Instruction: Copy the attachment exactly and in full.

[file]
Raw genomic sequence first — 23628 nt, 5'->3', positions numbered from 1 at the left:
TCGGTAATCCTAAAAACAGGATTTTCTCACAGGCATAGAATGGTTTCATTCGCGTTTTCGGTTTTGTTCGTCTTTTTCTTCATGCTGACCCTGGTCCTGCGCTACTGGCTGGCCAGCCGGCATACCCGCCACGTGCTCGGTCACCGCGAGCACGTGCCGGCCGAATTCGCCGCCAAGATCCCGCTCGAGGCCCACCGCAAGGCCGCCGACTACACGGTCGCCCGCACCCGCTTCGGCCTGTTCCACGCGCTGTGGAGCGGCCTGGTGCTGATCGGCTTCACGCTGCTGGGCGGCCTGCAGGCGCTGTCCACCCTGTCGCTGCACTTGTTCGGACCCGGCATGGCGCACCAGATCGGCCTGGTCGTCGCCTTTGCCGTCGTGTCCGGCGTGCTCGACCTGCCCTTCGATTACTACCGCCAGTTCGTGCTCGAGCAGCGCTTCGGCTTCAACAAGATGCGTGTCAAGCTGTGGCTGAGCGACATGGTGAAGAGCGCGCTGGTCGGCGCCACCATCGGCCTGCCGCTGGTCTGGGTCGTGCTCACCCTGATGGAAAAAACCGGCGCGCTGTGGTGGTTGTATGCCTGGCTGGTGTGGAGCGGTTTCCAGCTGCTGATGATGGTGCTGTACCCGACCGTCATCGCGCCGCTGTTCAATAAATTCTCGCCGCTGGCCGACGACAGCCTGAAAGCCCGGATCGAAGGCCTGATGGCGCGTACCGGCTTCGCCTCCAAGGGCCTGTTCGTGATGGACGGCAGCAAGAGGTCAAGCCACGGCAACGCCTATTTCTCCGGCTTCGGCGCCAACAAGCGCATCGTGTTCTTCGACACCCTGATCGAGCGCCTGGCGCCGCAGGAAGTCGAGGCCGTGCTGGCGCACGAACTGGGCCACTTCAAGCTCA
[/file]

Raw genomic sequence first — 23628 nt, 5'->3', positions numbered from 1 at the left:
TCGGTAATCCTAAAAACAGGATTTTCTCACAGGCATAGAATGGTTTCATTCGCGTTTTCGGTTTTGTTCGTCTTTTTCTTCATGCTGACCCTGGTCCTGCGCTACTGGCTGGCCAGCCGGCATACCCGCCACGTGCTCGGTCACCGCGAGCACGTGCCGGCCGAATTCGCCGCCAAGATCCCGCTCGAGGCCCACCGCAAGGCCGCCGACTACACGGTCGCCCGCACCCGCTTCGGCCTGTTCCACGCGCTGTGGAGCGGCCTGGTGCTGATCGGCTTCACGCTGCTGGGCGGCCTGCAGGCGCTGTCCACCCTGTCGCTGCACTTGTTCGGACCCGGCATGGCGCACCAGATCGGCCTGGTCGTCGCCTTTGCCGTCGTGTCCGGCGTGCTCGACCTGCCCTTCGATTACTACCGCCAGTTCGTGCTCGAGCAGCGCTTCGGCTTCAACAAGATGCGTGTCAAGCTGTGGCTGAGCGACATGGTGAAGAGCGCGCTGGTCGGCGCCACCATCGGCCTGCCGCTGGTCTGGGTCGTGCTCACCCTGATGGAAAAAACCGGCGCGCTGTGGTGGTTGTATGCCTGGCTGGTGTGGAGCGGTTTCCAGCTGCTGATGATGGTGCTGTACCCGACCGTCATCGCGCCGCTGTTCAATAAATTCTCGCCGCTGGCCGACGACAGCCTGAAAGCCCGGATCGAAGGCCTGATGGCGCGTACCGGCTTCGCCTCCAAGGGCCTGTTCGTGATGGACGGCAGCAAGAGGTCAAGCCACGGCAACGCCTATTTCTCCGGCTTCGGCGCCAACAAGCGCATCGTGTTCTTCGACACCCTGATCGAGCGCCTGGCGCCGCAGGAAGTCGAGGCCGTGCTGGCGCACGAACTGGGCCACTTCAAGCTCA